Saturday, 7 March 2015

Being a casual teacher

It's a hard gig being the casual/relief teacher - probably the toughest teaching job going!! You're expected to turn up to a school (if you're lucky you're familiar with it, the staff and students) and take over a class of students for a day. Sometimes instructions, management tips, class and school rules as well as programming and lesson plans have been organised and left for you to follow - but more often than not, you walk into school, are shown what room you'll be in and... that's about it. You're left to sink or swim! 

I've been fairly lucky in my teaching career to pick up contracts for a year at a time - but in between having my boys I have done my fair share of casual work and temp blocks, and in some pretty tough schools and neighbourhoods. Being part of a Facebook group for Casual and Relief teachers has prompted me to write this blog that provides some of my tips, tricks and essentials for surviving the life of a casual teacher:

Pre-packed wheelie-box and teacher bag
Those early morning calls can catch you off guard, and the last thing you want to be doing is running around trying to collect resources for the class you've been allocated. Generally I have my wheelie-box in the boot of my car loaded up with the following:
  • Teacher's bag - You can read more about my "Thirty One Utility Organising Tote" or Teacher's bag here - this is the best bag I have ever come across! Trust me, you'll want one! 
  • Casual Teachers Daily Diary - this will be your best friend. You can write your own plans in there, write in what you did during the day, note down student names, issues you had, resources you used etc. etc. etc. Sometimes I photocopy  my daily plan and leave it on the teachers desk.
  • Variety of casual teacher activity books - have a number of books that have a variety of activities that can accommodate a variety of ages (including pre-school and up to year 7/8). Sometimes you just need to make up a booklet of activities that can be used when kids are restless or finished their set work.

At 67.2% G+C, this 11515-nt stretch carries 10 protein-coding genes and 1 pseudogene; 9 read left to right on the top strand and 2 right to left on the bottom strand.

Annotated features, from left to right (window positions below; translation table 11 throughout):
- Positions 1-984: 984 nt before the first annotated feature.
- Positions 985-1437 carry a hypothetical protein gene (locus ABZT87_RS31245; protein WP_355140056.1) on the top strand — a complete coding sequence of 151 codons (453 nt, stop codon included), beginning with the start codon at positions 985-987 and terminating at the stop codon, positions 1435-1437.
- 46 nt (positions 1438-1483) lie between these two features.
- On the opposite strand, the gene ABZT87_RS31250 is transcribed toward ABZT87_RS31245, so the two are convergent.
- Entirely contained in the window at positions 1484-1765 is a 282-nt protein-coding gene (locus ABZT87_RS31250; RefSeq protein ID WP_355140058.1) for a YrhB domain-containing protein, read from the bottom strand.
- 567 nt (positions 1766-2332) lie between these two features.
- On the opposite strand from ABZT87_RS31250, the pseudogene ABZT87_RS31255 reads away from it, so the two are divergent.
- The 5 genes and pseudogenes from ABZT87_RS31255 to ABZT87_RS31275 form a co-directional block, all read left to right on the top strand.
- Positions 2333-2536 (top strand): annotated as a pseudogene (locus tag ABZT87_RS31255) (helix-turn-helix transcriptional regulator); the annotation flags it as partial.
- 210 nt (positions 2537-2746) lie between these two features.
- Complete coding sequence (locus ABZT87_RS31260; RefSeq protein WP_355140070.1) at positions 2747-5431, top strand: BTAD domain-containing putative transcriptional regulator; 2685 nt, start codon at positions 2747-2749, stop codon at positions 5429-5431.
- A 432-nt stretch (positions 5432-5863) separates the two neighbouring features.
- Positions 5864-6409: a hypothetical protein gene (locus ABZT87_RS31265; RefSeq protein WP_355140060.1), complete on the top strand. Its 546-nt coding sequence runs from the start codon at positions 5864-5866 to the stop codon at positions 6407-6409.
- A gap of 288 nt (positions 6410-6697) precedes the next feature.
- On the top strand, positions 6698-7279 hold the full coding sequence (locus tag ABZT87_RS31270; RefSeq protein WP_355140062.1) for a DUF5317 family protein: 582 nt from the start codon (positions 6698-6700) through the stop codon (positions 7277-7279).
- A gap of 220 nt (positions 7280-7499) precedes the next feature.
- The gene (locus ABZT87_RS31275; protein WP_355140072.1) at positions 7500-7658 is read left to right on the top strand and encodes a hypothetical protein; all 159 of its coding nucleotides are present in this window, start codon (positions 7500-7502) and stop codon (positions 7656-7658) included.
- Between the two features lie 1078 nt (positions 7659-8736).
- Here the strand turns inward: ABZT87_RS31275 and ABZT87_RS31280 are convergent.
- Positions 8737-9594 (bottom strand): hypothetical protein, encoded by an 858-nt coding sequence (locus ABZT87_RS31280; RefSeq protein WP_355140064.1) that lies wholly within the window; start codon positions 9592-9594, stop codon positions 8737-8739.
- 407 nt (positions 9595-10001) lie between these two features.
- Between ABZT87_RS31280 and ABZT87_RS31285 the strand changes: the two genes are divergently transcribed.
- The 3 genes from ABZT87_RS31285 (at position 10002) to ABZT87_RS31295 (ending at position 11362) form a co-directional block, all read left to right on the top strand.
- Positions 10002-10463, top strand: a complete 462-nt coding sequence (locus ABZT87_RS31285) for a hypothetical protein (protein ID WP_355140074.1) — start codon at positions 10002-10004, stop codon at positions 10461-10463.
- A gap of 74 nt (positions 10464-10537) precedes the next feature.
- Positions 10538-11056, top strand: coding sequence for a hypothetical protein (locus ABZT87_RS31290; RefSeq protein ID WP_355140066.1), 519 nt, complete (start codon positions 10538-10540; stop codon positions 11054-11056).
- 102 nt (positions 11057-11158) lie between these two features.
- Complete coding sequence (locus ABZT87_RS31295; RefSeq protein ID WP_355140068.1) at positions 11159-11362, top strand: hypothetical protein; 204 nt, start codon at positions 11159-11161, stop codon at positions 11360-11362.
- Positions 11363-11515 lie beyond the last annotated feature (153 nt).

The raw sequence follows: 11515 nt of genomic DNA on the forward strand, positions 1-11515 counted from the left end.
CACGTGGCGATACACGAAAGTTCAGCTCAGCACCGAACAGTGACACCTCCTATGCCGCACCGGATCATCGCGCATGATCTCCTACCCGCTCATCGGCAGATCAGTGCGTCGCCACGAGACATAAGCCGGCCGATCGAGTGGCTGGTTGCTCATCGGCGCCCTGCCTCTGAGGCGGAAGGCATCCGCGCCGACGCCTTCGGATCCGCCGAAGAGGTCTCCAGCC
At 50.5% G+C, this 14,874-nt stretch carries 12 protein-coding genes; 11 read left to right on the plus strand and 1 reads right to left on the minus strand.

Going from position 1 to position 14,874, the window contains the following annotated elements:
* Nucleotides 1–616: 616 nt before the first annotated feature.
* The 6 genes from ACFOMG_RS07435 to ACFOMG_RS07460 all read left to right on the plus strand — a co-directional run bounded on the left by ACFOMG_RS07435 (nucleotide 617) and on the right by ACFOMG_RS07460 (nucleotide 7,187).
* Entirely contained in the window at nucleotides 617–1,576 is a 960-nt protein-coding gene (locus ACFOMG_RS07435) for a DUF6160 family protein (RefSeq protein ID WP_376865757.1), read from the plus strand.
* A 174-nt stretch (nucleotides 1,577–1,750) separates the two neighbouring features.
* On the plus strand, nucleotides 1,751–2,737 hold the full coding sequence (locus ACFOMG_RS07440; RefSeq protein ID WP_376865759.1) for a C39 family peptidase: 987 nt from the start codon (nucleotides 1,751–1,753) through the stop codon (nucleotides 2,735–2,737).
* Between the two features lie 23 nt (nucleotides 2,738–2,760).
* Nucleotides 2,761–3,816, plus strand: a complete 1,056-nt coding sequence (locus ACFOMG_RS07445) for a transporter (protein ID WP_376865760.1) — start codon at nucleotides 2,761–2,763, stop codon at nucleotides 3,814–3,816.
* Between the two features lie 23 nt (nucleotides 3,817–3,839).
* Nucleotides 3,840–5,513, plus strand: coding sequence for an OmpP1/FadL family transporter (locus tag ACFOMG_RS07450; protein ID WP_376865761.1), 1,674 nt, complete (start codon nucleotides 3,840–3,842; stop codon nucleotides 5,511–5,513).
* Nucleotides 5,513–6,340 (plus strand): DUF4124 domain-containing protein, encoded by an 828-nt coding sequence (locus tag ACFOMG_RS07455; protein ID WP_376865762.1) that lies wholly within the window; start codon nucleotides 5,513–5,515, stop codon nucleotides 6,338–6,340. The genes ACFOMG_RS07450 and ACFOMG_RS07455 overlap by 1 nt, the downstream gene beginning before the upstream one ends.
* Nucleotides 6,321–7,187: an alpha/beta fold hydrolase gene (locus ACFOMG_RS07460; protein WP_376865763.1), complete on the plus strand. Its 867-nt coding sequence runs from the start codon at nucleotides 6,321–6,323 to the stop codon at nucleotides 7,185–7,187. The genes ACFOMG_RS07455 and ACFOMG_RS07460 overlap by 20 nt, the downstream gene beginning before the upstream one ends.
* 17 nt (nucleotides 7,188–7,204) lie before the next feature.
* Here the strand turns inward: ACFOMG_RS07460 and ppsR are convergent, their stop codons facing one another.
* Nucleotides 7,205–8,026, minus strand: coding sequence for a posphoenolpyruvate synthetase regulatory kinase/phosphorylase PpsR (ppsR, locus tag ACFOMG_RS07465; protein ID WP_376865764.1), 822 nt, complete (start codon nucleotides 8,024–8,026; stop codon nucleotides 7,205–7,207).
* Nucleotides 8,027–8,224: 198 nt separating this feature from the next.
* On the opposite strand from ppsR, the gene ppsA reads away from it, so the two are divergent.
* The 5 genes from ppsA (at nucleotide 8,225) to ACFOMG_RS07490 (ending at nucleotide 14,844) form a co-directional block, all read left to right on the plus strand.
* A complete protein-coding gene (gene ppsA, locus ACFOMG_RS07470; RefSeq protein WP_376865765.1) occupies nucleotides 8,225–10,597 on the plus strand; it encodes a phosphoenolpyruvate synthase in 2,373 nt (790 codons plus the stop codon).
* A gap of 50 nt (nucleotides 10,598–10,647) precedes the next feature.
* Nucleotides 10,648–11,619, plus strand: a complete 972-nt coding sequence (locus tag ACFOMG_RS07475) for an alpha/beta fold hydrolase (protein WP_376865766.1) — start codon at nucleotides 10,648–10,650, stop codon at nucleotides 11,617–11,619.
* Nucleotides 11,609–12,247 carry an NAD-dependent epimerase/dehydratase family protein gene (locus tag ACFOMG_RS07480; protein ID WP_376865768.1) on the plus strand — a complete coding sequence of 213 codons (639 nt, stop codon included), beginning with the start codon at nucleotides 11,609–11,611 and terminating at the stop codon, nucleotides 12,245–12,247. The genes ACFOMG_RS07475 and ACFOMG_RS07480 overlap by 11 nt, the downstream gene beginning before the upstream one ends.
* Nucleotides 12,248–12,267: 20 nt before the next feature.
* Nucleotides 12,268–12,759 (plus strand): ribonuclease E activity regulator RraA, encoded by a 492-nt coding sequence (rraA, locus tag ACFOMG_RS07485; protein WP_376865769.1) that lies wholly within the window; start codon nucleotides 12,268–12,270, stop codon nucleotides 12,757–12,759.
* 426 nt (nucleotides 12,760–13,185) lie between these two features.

• Bank of games -if you're only on a class for a day, you don't want to go in with just worksheets (you won't get many calls back no matter how desperate the school is) and the kids will revolt! A bank of indoor and outdoor games will provide movement breaks and a chance for the kids to prove themselves, behaviour wise.
  • Supply of Stationary - ensure you have a set of different coloured Whiteboard markers and an eraser, pens, lead pencils, rubbers and sharpeners, coloured textas, crayons and pencils, sticky tape, stapler, hole punch etc. You will be surprised at how many classrooms you'll turn up to where you can't find any stationary (or none has been left for you). 
  • Toiletries bag - stock up on the essentials to ensure you have everything you need handy - in mine you'll find hand sanitiser, tissues, deodorant (no one wants to be "that smelly teacher"), hair ties and bobby-pins, perfume, hand cream, lip gloss, suncream or a tinted moisturiser (I like Natio's 50+), tampons and pads (no one wants to get caught out when AF shows up unannounced) and probably the most important thing - Panadol! (No explanation needed). Some other things I include in my bag are mascara, powder and a nasal spray/inhaler and cough lollies in winter.
***NOTE: Just be careful with deodorant and perfume if you're going into a Special Education setting, as even the slightest scent can be detected by these children and trigger sensory issues. Same goes for hand creams, lip gloss, hair sprays etc.
  • Rewards - I usually have a variety with me including raffle tickets, marbles, small prizes and lollies. Some schools discourage lollies/junk food as a reward so always have something else up your sleeve. And remember, discuss your expectations, rules, rewards and consequences at the start of the day as this will set the tone with the kids.